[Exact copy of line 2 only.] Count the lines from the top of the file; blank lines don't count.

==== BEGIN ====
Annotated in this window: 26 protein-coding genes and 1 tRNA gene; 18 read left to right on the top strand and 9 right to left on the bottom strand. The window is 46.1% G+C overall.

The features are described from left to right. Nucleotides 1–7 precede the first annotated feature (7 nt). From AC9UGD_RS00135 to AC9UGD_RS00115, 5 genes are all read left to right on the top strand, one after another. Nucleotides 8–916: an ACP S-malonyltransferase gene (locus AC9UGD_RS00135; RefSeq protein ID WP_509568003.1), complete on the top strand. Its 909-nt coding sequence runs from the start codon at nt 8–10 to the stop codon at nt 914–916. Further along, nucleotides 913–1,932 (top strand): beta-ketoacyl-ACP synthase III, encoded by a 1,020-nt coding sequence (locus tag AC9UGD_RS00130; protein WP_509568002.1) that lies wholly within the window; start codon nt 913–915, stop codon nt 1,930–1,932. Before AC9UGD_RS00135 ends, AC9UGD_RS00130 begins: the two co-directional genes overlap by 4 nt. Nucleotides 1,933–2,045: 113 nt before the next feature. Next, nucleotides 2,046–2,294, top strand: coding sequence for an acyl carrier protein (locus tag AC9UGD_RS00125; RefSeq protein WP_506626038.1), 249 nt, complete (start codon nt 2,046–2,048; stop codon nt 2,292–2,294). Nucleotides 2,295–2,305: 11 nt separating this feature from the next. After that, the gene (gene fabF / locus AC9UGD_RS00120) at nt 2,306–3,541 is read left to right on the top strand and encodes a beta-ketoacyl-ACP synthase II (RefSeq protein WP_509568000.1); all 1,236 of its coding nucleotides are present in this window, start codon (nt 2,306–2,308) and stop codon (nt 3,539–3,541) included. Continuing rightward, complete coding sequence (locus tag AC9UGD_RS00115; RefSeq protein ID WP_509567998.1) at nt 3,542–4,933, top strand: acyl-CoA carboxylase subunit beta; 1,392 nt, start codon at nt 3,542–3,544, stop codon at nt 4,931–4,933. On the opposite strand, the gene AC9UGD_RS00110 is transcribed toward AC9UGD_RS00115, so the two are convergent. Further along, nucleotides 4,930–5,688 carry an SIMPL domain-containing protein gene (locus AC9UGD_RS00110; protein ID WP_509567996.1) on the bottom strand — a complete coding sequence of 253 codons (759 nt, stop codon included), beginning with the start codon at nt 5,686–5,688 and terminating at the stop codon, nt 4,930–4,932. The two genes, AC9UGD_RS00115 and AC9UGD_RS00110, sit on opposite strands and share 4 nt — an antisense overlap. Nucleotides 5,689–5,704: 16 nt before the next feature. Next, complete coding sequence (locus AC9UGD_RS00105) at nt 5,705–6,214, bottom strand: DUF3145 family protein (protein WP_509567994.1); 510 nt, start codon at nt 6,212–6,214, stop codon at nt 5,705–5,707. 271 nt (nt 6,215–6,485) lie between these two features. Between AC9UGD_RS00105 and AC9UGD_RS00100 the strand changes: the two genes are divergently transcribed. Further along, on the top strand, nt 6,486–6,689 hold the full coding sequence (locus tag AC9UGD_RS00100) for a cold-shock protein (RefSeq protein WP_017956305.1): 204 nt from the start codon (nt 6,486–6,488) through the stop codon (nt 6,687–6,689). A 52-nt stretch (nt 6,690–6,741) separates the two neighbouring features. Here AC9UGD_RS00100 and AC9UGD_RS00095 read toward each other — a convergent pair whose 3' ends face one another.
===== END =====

The features are described from left to right. Nucleotides 1–7 precede the first annotated feature (7 nt). From AC9UGD_RS00135 to AC9UGD_RS00115, 5 genes are all read left to right on the top strand, one after another. Nucleotides 8–916: an ACP S-malonyltransferase gene (locus AC9UGD_RS00135; RefSeq protein ID WP_509568003.1), complete on the top strand. Its 909-nt coding sequence runs from the start codon at nt 8–10 to the stop codon at nt 914–916. Further along, nucleotides 913–1,932 (top strand): beta-ketoacyl-ACP synthase III, encoded by a 1,020-nt coding sequence (locus tag AC9UGD_RS00130; protein WP_509568002.1) that lies wholly within the window; start codon nt 913–915, stop codon nt 1,930–1,932. Before AC9UGD_RS00135 ends, AC9UGD_RS00130 begins: the two co-directional genes overlap by 4 nt. Nucleotides 1,933–2,045: 113 nt before the next feature. Next, nucleotides 2,046–2,294, top strand: coding sequence for an acyl carrier protein (locus tag AC9UGD_RS00125; RefSeq protein WP_506626038.1), 249 nt, complete (start codon nt 2,046–2,048; stop codon nt 2,292–2,294). Nucleotides 2,295–2,305: 11 nt separating this feature from the next. After that, the gene (gene fabF / locus AC9UGD_RS00120) at nt 2,306–3,541 is read left to right on the top strand and encodes a beta-ketoacyl-ACP synthase II (RefSeq protein WP_509568000.1); all 1,236 of its coding nucleotides are present in this window, start codon (nt 2,306–2,308) and stop codon (nt 3,539–3,541) included. Continuing rightward, complete coding sequence (locus tag AC9UGD_RS00115; RefSeq protein ID WP_509567998.1) at nt 3,542–4,933, top strand: acyl-CoA carboxylase subunit beta; 1,392 nt, start codon at nt 3,542–3,544, stop codon at nt 4,931–4,933. On the opposite strand, the gene AC9UGD_RS00110 is transcribed toward AC9UGD_RS00115, so the two are convergent. Further along, nucleotides 4,930–5,688 carry an SIMPL domain-containing protein gene (locus AC9UGD_RS00110; protein ID WP_509567996.1) on the bottom strand — a complete coding sequence of 253 codons (759 nt, stop codon included), beginning with the start codon at nt 5,686–5,688 and terminating at the stop codon, nt 4,930–4,932. The two genes, AC9UGD_RS00115 and AC9UGD_RS00110, sit on opposite strands and share 4 nt — an antisense overlap. Nucleotides 5,689–5,704: 16 nt before the next feature. Next, complete coding sequence (locus AC9UGD_RS00105) at nt 5,705–6,214, bottom strand: DUF3145 family protein (protein WP_509567994.1); 510 nt, start codon at nt 6,212–6,214, stop codon at nt 5,705–5,707. 271 nt (nt 6,215–6,485) lie between these two features. Between AC9UGD_RS00105 and AC9UGD_RS00100 the strand changes: the two genes are divergently transcribed. Further along, on the top strand, nt 6,486–6,689 hold the full coding sequence (locus tag AC9UGD_RS00100) for a cold-shock protein (RefSeq protein WP_017956305.1): 204 nt from the start codon (nt 6,486–6,488) through the stop codon (nt 6,687–6,689). A 52-nt stretch (nt 6,690–6,741) separates the two neighbouring features. Here AC9UGD_RS00100 and AC9UGD_RS00095 read toward each other — a convergent pair whose 3' ends face one another.